7. Posted January 18, 2011 at 11:26 pm | Permalink

    These makaroons look really yummy!!….I promise myself not to eat sweets in January, but this recipe is making me think not to keep that promise…….Abrazotes, Marcela

  8. Posted January 19, 2011 at 12:43 am | Permalink

    So addictive, can never have just one, or two or… oh well. They look so so good, I can just taste them.

  9. Posted January 19, 2011 at 1:19 am | Permalink

    These look like heavenly little bites…I love the way the pastry looks when broken in the last photo, I can not think of the word lost in my head…But it reminds me of a childhood favorite pastry. Delicious!

  10. Posted January 19, 2011 at 2:21 am | Permalink

    These are like the Greek loukomades! YUM! Love that fried doughy goodness. Never had homemade ones – I wish I could try yours!

  11. Posted January 19, 2011 at 2:33 am | Permalink

    I always find it interesting when words depiciting similar things from different cultures resemble each other, meaning there must be a common denominator. Since maccheroni originated in Southern Italy, I imagine their name stems from an arabic word…must go and research…

  12. Posted January 19, 2011 at 2:43 am | Permalink

    Wrong, it apparently derives from the Latin maccare (to squash, compress) or from Ancient Greek macron (big) or Makaria (flour and broth based dish). Who knows?

  13. Posted January 19, 2011 at 2:49 am | Permalink

    OMG, those look so addictive! A gorgeous treat.



  14. Posted January 19, 2011 at 3:01 am | Permalink

    c’est magnifique, merci pour les explications
    bon mercredi
    val de familyblog

  15. Posted January 19, 2011 at 4:18 am | Permalink

    belle technique de façonnage, bravo

  16. Posted January 19, 2011 at 4:30 am | Permalink

    Wow… your makaroons look amazing!

  17. Posted January 19, 2011 at 5:22 am | Permalink

    Makaroons looks yummy and sooo irresistible, absolutely divine..

  18. Posted January 19, 2011 at 5:41 am | Permalink

    Mmmmm these are nothing like macarons and don’t tell anyone I said this but these are so much better (to MY taste) than macarons! The exotic flavors make these just wonderful! Another great recipe to try!

  19. Posted January 19, 2011 at 8:13 am | Permalink

    Dear Joumana: How could I resist from trying this beauties! I’m imagining that taste of orange blossom and rose water. Lot of work, but worthwhile. Big hugs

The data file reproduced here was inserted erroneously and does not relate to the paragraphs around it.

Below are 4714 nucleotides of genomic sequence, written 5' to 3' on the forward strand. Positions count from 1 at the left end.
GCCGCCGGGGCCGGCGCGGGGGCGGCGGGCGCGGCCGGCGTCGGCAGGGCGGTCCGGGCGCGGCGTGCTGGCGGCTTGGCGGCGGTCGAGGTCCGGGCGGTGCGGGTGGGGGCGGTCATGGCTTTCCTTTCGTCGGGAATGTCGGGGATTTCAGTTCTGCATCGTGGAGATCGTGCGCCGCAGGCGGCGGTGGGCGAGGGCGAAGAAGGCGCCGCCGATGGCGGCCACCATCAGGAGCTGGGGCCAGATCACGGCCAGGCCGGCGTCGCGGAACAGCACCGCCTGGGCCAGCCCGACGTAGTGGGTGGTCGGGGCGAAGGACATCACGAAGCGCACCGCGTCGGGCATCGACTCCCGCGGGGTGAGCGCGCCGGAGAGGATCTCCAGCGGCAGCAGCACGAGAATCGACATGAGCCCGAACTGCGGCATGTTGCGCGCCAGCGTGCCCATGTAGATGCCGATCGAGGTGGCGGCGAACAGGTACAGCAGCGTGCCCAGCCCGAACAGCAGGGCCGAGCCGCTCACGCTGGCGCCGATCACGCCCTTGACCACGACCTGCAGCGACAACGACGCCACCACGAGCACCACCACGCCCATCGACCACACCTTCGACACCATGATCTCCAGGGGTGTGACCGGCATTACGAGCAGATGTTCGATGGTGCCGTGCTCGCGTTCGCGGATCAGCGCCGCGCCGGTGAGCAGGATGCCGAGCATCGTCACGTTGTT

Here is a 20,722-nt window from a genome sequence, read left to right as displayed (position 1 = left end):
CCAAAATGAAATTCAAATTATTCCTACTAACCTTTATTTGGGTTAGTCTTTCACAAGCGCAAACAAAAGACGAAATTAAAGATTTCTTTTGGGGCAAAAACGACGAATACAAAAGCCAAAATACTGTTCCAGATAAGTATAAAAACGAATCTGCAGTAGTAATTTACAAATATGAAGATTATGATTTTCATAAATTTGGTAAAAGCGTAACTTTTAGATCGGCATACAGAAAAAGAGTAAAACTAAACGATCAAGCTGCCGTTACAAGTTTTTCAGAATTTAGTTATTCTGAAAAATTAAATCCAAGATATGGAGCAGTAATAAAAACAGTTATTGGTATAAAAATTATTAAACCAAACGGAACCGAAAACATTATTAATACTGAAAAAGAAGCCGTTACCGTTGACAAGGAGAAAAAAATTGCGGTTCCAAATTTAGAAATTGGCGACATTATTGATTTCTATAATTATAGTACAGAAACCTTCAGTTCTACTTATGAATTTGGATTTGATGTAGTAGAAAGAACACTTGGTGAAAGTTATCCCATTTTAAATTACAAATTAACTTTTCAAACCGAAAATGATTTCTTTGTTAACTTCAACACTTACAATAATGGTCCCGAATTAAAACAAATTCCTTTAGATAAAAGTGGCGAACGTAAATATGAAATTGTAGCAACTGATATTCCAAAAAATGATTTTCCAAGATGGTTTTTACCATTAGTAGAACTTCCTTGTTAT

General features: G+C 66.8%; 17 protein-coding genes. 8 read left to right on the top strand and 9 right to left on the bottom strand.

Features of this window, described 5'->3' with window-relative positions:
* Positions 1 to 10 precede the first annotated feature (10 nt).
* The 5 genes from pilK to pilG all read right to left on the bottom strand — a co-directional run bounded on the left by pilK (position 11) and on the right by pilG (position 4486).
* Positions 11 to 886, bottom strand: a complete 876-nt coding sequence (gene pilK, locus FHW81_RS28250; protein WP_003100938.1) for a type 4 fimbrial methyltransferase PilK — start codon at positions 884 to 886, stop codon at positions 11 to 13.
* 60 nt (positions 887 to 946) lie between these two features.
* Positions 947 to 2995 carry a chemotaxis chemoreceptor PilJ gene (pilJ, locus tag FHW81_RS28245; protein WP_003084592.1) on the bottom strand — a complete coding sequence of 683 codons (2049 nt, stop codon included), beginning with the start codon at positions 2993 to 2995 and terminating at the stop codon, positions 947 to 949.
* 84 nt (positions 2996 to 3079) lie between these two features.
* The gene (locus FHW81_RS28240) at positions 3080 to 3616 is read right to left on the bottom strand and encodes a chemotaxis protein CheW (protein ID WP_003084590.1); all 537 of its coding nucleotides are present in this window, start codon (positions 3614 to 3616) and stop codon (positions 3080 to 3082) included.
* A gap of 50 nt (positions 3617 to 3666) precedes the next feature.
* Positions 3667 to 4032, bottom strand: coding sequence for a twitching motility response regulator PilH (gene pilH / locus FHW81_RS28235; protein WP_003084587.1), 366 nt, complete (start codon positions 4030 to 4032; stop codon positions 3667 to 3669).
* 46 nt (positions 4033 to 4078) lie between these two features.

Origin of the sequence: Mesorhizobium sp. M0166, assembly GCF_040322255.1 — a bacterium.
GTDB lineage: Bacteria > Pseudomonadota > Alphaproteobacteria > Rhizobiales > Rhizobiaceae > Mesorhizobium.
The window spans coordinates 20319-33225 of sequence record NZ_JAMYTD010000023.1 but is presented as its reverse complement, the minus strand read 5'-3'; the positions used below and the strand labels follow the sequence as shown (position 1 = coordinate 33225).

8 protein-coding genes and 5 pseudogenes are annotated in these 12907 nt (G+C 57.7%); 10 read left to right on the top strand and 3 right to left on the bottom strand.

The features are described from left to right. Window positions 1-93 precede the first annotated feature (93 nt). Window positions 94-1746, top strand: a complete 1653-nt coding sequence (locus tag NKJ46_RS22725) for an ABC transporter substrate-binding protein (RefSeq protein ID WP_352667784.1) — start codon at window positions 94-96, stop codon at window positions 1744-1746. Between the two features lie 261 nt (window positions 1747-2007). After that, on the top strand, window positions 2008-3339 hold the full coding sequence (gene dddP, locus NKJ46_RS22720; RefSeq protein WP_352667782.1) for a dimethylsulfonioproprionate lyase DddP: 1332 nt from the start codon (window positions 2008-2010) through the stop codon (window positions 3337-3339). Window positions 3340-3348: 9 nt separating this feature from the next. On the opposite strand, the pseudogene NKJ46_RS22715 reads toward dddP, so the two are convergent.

20. Posted January 19, 2011 at 8:16 am | Permalink

    It looks yummy. I just don’t know what is “mahlab”??

  21. Posted January 19, 2011 at 8:49 am | Permalink

    Haven’t tried makaroons before. They look like sweet gnocchi too. Very good looking.

  22. Posted January 19, 2011 at 12:02 pm | Permalink

    Lovely clicks..looks so yummy!!

  23. Posted January 19, 2011 at 12:54 pm | Permalink

    Wow such delicious bites :)

  24. Posted January 19, 2011 at 12:55 pm | Permalink

    wow! this looks so cute and addictive.. i am loving the spice in this little darlings!! yum!! thanks you for shairing, i will give this a shot.

  25. Posted January 19, 2011 at 1:13 pm | Permalink

    Stunning. Gorgeous. So interesting and an easy tutorial. I love how the marks are made. This is a beautiful tribute to your culture and I will absolutely dig into these the next time I am at the local Lebanese Bakery!

  26. Joumana
    Posted January 19, 2011 at 1:39 pm | Permalink

    @Michaela: mahlab is a spice derived from the seeds of a black cherry; it is available either in seeds or in powder form. You can omit it from the recipe here. Mahlab is used a lot in Lebanese breads and pastries and in other mediterranean countries like Greece, I am told.

    @Valerie: the chocolate cake is my mom’s. It probably comes from a French recipe as she always loved French food and culture.

  27. Posted January 19, 2011 at 2:29 pm | Permalink

    Oh dear. They look deliciously rich!

    The only problem I see with this recipe is that it only makes 100 pieces.

  28. Posted January 19, 2011 at 4:32 pm | Permalink

    Mahlepi as we call it, gives a very beautiful taste and aroma to everything that is put in. We use it to make tsoureki which is something like a sweet bread and I love the taste. These look almost like our melomakarona, only you use some different ingredients. I am sure they taste heavenly.

  29. Posted January 19, 2011 at 5:47 pm | Permalink